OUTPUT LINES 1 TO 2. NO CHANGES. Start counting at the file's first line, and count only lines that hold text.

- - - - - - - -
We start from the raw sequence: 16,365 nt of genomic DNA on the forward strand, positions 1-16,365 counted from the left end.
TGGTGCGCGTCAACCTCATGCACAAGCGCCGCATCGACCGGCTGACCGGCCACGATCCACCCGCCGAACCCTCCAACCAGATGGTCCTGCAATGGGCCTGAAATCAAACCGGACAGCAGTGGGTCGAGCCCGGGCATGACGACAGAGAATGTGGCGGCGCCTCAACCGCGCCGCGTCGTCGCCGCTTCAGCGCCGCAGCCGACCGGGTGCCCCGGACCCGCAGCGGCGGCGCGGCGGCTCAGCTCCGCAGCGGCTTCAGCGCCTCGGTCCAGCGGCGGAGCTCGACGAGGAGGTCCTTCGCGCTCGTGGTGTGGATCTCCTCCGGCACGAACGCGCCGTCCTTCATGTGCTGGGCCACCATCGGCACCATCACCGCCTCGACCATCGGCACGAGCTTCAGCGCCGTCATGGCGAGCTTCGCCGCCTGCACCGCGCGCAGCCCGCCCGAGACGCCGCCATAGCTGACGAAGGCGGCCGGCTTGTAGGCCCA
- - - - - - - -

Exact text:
We start from the raw sequence: 16,365 nt of genomic DNA on the forward strand, positions 1-16,365 counted from the left end.
TGGTGCGCGTCAACCTCATGCACAAGCGCCGCATCGACCGGCTGACCGGCCACGATCCACCCGCCGAACCCTCCAACCAGATGGTCCTGCAATGGGCCTGAAATCAAACCGGACAGCAGTGGGTCGAGCCCGGGCATGACGACAGAGAATGTGGCGGCGCCTCAACCGCGCCGCGTCGTCGCCGCTTCAGCGCCGCAGCCGACCGGGTGCCCCGGACCCGCAGCGGCGGCGCGGCGGCTCAGCTCCGCAGCGGCTTCAGCGCCTCGGTCCAGCGGCGGAGCTCGACGAGGAGGTCCTTCGCGCTCGTGGTGTGGATCTCCTCCGGCACGAACGCGCCGTCCTTCATGTGCTGGGCCACCATCGGCACCATCACCGCCTCGACCATCGGCACGAGCTTCAGCGCCGTCATGGCGAGCTTCGCCGCCTGCACCGCGCGCAGCCCGCCCGAGACGCCGCCATAGCTGACGAAGGCGGCCGGCTTGTAGGCCCA